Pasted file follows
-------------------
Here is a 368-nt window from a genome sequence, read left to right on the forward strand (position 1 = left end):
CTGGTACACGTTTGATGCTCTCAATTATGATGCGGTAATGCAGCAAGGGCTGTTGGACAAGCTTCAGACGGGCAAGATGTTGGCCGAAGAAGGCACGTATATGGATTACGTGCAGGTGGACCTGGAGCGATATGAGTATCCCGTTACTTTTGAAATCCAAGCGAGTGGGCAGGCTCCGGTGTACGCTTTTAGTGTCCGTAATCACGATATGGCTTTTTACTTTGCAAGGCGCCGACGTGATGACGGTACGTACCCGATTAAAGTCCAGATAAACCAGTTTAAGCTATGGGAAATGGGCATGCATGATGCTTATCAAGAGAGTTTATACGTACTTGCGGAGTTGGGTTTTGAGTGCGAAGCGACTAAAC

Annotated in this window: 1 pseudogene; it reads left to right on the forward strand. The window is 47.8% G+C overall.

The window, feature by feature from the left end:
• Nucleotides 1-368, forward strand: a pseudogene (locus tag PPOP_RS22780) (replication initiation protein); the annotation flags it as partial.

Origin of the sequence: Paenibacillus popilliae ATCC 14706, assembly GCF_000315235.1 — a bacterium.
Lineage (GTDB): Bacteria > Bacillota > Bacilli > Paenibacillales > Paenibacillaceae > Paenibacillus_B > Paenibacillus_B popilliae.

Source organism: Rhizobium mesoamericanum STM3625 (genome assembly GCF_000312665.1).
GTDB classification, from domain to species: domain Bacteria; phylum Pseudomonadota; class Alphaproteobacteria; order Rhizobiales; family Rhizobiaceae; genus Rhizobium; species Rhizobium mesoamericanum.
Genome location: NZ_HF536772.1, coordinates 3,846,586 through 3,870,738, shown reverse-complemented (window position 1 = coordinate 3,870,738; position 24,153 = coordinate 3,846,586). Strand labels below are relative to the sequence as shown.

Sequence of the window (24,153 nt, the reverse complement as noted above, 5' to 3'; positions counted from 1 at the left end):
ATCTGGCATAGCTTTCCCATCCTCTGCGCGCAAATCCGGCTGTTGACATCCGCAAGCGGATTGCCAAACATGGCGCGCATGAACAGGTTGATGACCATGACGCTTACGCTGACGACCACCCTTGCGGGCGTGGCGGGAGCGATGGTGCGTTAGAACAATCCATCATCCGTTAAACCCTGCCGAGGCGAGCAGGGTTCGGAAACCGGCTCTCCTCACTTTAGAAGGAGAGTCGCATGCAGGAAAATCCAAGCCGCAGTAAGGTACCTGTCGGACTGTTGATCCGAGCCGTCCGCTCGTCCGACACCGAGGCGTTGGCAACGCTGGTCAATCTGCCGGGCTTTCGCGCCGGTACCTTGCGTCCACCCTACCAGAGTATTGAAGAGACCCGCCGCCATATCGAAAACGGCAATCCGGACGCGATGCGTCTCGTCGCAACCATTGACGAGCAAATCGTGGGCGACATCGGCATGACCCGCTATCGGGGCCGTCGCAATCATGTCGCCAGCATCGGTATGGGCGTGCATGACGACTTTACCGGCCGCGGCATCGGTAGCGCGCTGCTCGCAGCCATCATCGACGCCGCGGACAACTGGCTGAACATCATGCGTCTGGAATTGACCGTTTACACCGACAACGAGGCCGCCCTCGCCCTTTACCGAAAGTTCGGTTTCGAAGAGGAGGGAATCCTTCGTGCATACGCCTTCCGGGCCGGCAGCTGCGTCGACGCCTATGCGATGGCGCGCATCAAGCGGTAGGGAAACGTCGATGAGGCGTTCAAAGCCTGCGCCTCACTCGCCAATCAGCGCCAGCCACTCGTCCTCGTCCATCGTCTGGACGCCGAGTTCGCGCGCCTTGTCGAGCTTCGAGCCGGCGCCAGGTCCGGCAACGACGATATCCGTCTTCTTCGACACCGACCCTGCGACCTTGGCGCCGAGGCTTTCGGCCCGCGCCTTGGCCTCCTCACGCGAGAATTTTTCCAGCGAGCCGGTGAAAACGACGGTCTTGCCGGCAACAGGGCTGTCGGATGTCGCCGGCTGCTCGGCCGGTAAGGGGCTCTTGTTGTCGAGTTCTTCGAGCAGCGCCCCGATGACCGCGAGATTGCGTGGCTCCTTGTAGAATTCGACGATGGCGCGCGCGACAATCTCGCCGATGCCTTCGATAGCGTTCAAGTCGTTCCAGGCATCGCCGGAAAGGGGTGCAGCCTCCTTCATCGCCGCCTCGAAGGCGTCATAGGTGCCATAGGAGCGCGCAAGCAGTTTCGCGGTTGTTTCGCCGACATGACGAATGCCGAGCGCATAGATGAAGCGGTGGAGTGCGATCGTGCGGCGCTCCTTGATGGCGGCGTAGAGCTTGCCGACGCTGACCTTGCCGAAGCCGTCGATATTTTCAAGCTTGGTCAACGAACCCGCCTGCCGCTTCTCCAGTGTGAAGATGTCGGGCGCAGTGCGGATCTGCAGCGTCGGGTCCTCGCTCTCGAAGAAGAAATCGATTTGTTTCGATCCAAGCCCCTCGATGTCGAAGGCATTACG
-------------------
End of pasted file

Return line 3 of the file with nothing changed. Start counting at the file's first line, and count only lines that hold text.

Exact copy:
Annotated in this window: 1 pseudogene; it reads left to right on the forward strand. The window is 47.8% G+C overall.